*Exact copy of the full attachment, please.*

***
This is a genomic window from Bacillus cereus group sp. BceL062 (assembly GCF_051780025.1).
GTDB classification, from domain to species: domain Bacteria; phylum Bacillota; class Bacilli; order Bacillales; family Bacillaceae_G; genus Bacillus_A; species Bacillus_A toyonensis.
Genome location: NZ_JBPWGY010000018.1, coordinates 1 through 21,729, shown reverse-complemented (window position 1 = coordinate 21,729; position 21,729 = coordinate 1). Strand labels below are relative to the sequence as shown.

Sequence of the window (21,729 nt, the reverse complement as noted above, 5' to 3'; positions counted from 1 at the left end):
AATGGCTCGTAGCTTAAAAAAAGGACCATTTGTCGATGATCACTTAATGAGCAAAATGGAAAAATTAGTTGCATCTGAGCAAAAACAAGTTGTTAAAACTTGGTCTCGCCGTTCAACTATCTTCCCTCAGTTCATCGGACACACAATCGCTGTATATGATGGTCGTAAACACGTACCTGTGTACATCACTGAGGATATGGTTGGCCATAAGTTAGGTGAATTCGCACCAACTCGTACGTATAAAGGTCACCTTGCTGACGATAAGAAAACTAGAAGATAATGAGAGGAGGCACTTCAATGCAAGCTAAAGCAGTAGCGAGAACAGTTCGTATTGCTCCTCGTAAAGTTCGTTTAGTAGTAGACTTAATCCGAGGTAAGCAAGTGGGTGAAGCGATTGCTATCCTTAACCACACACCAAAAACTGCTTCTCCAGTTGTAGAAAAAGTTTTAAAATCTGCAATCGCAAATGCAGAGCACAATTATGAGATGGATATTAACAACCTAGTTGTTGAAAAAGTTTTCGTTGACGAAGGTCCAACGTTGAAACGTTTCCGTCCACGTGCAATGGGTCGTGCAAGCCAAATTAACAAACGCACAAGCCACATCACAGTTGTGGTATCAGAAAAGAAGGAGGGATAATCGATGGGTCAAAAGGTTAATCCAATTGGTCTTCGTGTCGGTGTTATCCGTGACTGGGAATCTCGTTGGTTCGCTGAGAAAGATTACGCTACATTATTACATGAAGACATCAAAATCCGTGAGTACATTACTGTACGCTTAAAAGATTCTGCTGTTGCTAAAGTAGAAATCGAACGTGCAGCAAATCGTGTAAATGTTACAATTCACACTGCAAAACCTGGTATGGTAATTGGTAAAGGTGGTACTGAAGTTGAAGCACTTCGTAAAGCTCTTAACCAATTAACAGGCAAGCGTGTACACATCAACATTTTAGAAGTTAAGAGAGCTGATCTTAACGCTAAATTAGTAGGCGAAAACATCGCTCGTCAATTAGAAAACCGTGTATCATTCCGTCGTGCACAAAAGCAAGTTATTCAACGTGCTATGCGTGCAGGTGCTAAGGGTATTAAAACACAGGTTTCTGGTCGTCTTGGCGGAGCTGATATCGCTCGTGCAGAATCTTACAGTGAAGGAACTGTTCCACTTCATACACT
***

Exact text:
This is a genomic window from Bacillus cereus group sp. BceL062 (assembly GCF_051780025.1).
GTDB classification, from domain to species: domain Bacteria; phylum Bacillota; class Bacilli; order Bacillales; family Bacillaceae_G; genus Bacillus_A; species Bacillus_A toyonensis.
Genome location: NZ_JBPWGY010000018.1, coordinates 1 through 21,729, shown reverse-complemented (window position 1 = coordinate 21,729; position 21,729 = coordinate 1). Strand labels below are relative to the sequence as shown.

Sequence of the window (21,729 nt, the reverse complement as noted above, 5' to 3'; positions counted from 1 at the left end):
AATGGCTCGTAGCTTAAAAAAAGGACCATTTGTCGATGATCACTTAATGAGCAAAATGGAAAAATTAGTTGCATCTGAGCAAAAACAAGTTGTTAAAACTTGGTCTCGCCGTTCAACTATCTTCCCTCAGTTCATCGGACACACAATCGCTGTATATGATGGTCGTAAACACGTACCTGTGTACATCACTGAGGATATGGTTGGCCATAAGTTAGGTGAATTCGCACCAACTCGTACGTATAAAGGTCACCTTGCTGACGATAAGAAAACTAGAAGATAATGAGAGGAGGCACTTCAATGCAAGCTAAAGCAGTAGCGAGAACAGTTCGTATTGCTCCTCGTAAAGTTCGTTTAGTAGTAGACTTAATCCGAGGTAAGCAAGTGGGTGAAGCGATTGCTATCCTTAACCACACACCAAAAACTGCTTCTCCAGTTGTAGAAAAAGTTTTAAAATCTGCAATCGCAAATGCAGAGCACAATTATGAGATGGATATTAACAACCTAGTTGTTGAAAAAGTTTTCGTTGACGAAGGTCCAACGTTGAAACGTTTCCGTCCACGTGCAATGGGTCGTGCAAGCCAAATTAACAAACGCACAAGCCACATCACAGTTGTGGTATCAGAAAAGAAGGAGGGATAATCGATGGGTCAAAAGGTTAATCCAATTGGTCTTCGTGTCGGTGTTATCCGTGACTGGGAATCTCGTTGGTTCGCTGAGAAAGATTACGCTACATTATTACATGAAGACATCAAAATCCGTGAGTACATTACTGTACGCTTAAAAGATTCTGCTGTTGCTAAAGTAGAAATCGAACGTGCAGCAAATCGTGTAAATGTTACAATTCACACTGCAAAACCTGGTATGGTAATTGGTAAAGGTGGTACTGAAGTTGAAGCACTTCGTAAAGCTCTTAACCAATTAACAGGCAAGCGTGTACACATCAACATTTTAGAAGTTAAGAGAGCTGATCTTAACGCTAAATTAGTAGGCGAAAACATCGCTCGTCAATTAGAAAACCGTGTATCATTCCGTCGTGCACAAAAGCAAGTTATTCAACGTGCTATGCGTGCAGGTGCTAAGGGTATTAAAACACAGGTTTCTGGTCGTCTTGGCGGAGCTGATATCGCTCGTGCAGAATCTTACAGTGAAGGAACTGTTCCACTTCATACACT